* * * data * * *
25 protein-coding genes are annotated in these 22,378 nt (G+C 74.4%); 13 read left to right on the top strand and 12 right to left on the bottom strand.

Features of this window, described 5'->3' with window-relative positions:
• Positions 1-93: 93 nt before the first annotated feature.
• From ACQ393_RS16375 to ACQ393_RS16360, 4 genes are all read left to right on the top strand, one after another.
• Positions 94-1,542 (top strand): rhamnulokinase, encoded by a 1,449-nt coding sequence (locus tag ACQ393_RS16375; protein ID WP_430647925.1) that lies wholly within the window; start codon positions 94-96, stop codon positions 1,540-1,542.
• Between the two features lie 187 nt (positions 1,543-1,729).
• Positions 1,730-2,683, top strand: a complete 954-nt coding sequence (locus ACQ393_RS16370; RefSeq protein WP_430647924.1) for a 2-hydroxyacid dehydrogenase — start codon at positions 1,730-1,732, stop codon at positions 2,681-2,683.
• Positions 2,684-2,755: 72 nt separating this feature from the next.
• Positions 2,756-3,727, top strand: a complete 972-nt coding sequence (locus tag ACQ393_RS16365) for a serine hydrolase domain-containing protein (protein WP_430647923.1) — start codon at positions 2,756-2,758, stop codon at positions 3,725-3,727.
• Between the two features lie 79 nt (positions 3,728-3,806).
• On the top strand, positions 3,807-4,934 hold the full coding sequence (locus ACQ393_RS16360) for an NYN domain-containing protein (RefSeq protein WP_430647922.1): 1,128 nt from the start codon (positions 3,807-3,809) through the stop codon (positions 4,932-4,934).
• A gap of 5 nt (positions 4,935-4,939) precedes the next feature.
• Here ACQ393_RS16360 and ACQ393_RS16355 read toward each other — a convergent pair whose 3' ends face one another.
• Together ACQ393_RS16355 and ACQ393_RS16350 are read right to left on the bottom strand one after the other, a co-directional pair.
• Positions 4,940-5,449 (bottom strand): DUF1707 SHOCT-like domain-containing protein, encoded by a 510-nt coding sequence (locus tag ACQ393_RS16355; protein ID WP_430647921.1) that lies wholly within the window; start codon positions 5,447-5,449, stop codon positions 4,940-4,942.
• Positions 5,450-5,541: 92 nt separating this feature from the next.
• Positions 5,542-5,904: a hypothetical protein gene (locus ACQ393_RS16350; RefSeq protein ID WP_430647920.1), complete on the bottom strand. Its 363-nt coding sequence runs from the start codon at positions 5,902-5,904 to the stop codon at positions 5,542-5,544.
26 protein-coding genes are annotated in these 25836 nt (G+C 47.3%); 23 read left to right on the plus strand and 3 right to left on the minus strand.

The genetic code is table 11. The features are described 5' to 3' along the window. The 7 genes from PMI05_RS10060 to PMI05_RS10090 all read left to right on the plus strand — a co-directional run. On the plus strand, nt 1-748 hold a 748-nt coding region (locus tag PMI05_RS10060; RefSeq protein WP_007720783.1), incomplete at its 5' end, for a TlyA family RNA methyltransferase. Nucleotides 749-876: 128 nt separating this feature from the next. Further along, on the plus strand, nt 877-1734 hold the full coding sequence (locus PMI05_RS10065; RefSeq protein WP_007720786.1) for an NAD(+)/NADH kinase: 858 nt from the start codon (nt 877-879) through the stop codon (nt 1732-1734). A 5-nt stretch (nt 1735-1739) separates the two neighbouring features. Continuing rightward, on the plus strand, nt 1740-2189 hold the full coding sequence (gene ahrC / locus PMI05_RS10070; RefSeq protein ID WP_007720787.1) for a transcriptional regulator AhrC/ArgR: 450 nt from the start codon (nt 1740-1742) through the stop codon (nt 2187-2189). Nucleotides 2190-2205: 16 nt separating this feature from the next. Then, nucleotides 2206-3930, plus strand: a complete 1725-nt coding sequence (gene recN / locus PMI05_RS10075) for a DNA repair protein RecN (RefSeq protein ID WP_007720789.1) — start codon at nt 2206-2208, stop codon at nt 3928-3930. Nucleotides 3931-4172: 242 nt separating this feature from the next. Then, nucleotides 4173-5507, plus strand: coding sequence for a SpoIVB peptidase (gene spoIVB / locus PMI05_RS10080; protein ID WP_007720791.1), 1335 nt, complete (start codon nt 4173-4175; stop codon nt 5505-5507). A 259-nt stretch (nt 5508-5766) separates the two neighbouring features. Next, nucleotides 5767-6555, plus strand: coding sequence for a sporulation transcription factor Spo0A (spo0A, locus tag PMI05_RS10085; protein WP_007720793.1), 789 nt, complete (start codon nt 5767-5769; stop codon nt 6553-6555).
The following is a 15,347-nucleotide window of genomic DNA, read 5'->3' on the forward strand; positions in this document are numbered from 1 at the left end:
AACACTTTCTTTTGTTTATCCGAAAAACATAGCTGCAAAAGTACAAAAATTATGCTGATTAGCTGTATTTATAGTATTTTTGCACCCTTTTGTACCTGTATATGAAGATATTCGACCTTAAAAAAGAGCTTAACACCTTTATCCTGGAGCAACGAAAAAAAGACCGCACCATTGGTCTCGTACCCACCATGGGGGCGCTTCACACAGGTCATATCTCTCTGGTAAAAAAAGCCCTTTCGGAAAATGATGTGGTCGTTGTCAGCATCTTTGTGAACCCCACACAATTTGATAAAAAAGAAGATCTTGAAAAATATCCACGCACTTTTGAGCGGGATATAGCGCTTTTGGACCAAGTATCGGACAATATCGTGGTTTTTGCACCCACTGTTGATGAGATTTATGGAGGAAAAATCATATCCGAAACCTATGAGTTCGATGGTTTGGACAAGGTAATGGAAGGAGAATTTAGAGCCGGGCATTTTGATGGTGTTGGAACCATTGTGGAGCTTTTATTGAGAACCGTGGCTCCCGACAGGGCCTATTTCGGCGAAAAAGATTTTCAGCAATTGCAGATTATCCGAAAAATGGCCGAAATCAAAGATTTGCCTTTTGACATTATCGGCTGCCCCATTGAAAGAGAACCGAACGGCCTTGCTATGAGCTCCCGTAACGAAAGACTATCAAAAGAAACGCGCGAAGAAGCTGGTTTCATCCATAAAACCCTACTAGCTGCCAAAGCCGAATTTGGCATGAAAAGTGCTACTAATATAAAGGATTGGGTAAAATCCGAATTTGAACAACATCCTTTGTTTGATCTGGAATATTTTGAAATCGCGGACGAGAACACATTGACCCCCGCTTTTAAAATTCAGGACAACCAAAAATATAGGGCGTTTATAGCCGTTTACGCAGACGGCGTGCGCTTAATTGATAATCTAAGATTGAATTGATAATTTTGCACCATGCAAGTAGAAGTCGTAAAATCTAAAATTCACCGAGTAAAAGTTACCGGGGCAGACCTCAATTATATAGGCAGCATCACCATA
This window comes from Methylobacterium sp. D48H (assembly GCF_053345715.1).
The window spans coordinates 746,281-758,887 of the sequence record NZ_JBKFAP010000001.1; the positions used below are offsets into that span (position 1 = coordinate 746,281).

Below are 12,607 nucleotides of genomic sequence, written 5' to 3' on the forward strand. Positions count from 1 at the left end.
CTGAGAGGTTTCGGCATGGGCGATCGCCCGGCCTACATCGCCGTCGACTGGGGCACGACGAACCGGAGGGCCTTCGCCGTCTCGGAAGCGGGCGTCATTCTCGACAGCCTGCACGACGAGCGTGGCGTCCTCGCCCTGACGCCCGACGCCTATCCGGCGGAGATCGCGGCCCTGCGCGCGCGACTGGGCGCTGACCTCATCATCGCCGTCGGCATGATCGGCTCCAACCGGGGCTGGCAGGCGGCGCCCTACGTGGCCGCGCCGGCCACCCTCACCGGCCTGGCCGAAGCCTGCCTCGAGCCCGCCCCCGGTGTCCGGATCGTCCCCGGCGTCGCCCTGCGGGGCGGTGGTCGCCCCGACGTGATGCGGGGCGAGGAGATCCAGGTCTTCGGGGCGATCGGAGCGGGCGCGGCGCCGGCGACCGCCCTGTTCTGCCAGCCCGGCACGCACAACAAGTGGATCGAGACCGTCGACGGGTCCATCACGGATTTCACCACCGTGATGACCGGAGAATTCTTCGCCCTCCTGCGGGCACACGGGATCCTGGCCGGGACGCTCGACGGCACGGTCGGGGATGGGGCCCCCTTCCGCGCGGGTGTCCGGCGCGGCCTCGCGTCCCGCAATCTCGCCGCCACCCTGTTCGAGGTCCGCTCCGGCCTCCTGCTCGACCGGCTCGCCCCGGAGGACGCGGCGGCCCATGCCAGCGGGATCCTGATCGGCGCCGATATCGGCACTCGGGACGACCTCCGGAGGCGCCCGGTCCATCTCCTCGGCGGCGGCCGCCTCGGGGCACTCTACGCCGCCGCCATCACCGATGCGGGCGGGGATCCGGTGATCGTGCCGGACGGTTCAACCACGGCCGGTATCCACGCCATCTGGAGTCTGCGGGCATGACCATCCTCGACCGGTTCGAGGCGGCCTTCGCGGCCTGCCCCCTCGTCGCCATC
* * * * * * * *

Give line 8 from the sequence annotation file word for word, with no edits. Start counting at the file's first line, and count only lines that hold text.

• Positions 2,684-2,755: 72 nt separating this feature from the next.